Current petitions being considered by the TRI Program:

Information Collection Requests (ICRs)

An ICR is a set of documents that describe reporting, record keeping, survey or other information collection requirements imposed on the public by EPA. The ICR provides an overview of the collection and estimates the cost and time for the public to respond. The public may view an ICR and submit comments on it at any time. TRI ICRs are resubmitted for approval by the Office of Management and Budget (OMB) every 2-3 years.

Current TRI ICR Renewal (Finalized on 10/5/2018)

Below is a summary of changes to the TRI Reporting Forms and Instructions in the 2018 TRI ICR Renewal.  

The Bureau of Indian Affairs (BIA) code is now a separate element on the Form R and Form A Certification Statement. The BIA code will now have its own field in Part I, Section 4.1. It had been located in the “City/County/Tribe/State/ZIP Code” field. No new information is required.

A facility must now indicate if it is filing a combined form for an elemental metal and a metal compound. TRI policy allows for a facility reporting on an elemental metal and a metal compound to include data on both the chemical and chemical category on a metal compound reporting form. A facility now needs to indicate when it is combining the two forms into one report. 

Activities and Uses of the EPCRA Section 313 Chemical at the Facility section on the Form R now requires a facility to indicate more specific subcategories for certain processing and otherwise use activities. Facilities indicate whether the reported ECRA Section 313 chemical is manufactured (including imported), processed, or otherwise used by the facility and the general nature of such activities and uses at the facility during the calendar year. Specifically, processing categories “as a reactant” and “as a formulation component” now contain subcategories as do all otherwise use categories (i.e., "as a chemical processing aid," "as a manufacturing aid," and "ancillary or other use").

“Recycling” is now an activity under processing in Part II, Section 3.2. The Form R now provides a selectable recycling activity in Part II, Section 3.2. Previously, a facility would select the “repackaging” checkbox in Section 3.2 if it processed or prepared an EPCRA Section 313 chemical (or product mixture) for distribution in commerce in a different form, state, or quantity for purposes of recycling. Now, a facility would select “recycling” for any processing that occurs for the purpose of recycling and the instructions for “repackaging” now exclude these recycling processing activities from its use.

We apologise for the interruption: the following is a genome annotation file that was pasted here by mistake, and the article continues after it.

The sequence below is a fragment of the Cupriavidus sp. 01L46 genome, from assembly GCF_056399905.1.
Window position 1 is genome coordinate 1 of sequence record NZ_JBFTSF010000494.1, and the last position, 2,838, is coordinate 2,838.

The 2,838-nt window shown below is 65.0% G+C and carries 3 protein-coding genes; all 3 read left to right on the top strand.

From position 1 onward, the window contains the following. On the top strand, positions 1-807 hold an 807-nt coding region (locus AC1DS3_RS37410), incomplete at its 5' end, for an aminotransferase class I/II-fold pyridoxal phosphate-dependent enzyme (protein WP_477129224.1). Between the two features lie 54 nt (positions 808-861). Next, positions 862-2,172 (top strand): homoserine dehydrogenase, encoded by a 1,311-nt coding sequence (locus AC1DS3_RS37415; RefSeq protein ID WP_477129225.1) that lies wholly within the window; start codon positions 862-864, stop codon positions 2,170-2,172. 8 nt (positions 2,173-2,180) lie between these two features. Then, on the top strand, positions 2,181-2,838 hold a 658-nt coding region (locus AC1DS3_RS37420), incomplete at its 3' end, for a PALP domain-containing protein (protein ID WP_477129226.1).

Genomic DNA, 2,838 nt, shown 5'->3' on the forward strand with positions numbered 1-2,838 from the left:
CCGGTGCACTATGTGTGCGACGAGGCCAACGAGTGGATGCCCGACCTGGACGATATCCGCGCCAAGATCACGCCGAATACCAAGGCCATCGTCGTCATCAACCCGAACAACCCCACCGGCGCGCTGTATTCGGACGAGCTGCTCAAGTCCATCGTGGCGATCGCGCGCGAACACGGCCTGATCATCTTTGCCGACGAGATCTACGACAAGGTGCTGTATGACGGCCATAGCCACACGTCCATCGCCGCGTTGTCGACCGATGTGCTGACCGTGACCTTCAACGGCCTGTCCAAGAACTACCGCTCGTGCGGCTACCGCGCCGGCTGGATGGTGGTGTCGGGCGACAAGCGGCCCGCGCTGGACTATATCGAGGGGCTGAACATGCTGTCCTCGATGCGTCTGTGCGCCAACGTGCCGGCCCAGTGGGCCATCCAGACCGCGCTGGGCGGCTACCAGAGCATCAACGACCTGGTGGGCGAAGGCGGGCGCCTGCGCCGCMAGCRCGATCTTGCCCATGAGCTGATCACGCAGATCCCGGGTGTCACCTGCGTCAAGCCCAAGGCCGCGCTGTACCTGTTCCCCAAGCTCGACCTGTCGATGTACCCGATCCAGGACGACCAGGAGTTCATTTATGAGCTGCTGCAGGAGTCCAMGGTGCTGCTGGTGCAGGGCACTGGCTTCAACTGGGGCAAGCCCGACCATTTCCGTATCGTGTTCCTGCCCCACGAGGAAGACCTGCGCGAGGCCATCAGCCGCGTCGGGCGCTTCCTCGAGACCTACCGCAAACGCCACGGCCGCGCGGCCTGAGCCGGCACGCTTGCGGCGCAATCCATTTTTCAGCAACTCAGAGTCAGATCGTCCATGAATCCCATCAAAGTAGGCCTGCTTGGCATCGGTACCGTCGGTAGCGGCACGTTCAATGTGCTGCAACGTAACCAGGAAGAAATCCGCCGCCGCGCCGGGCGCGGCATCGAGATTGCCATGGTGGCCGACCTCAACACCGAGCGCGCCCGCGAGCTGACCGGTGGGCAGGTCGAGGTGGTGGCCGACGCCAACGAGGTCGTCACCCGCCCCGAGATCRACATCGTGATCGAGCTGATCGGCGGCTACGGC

A facility may indicate that on-site disposal includes quantities of the chemical being managed in “waste rock piles.” Part II, Section 5.5 provides an optional “waste rock piles” element. Waste rock refers to rock that contains insufficient metal concentration to economically process at any given time and is thus typically removed from a mine to allow access to the ore-grade rock. A facility may indicate that quantities reported in this section were managed in waste rock piles and may provide the quantity of the chemical managed in such piles.

New management codes for transfers of waste to POTWs for Part II, Section 6.1 reporting. Reporting of transfers to POTWs now more closely aligns with how transfers to other off-site locations are reported. Facilities will report quantities individually with waste management activities for each POTW. Because not all facilities may have POTW waste management information, EPA is providing two codes that a facility should use when the ultimate disposition of the chemical is unknown.

New barrier code for use when a reduction does not appear to be technically feasible (Part II: Section 8.11). There may be situations where a facility may find itself unable to conduct a source reduction activity for an industrial operation for reasons other than technical or financial support. Now, a facility may elect to provide information related to such situations by selecting “B8: Reduction does not appear to be technically feasible.” The prior B8 (“B8: Other barriers”) has been recategorized as B99 (“B99: Other barriers”).

Form A Certification now provides a field for providing optional information on each chemical listed (Part II: Section 9.2). Facilities have long been able to provide optional information on a Form R. Facilities now may provide optional information on a Form A Certification Statement. In addition to a catch-all open text box, EPA is providing checkboxes for a facility to provide optional information on specific topics: “Changes in Production Levels,” “Source Reduction Activity Reduced Activity Involving this Chemical,” “One-Time or Intermittent Events Involving this Chemical,” and “No TRI Report Expected for this Chemical Next Year.”

Below are Federal Register notices and documents related to this renewal:

Prior TRI ICR Renewals

TRI ICRs are resubmitted for approval by the Office of Management and Budget (OMB) every 2-3 years.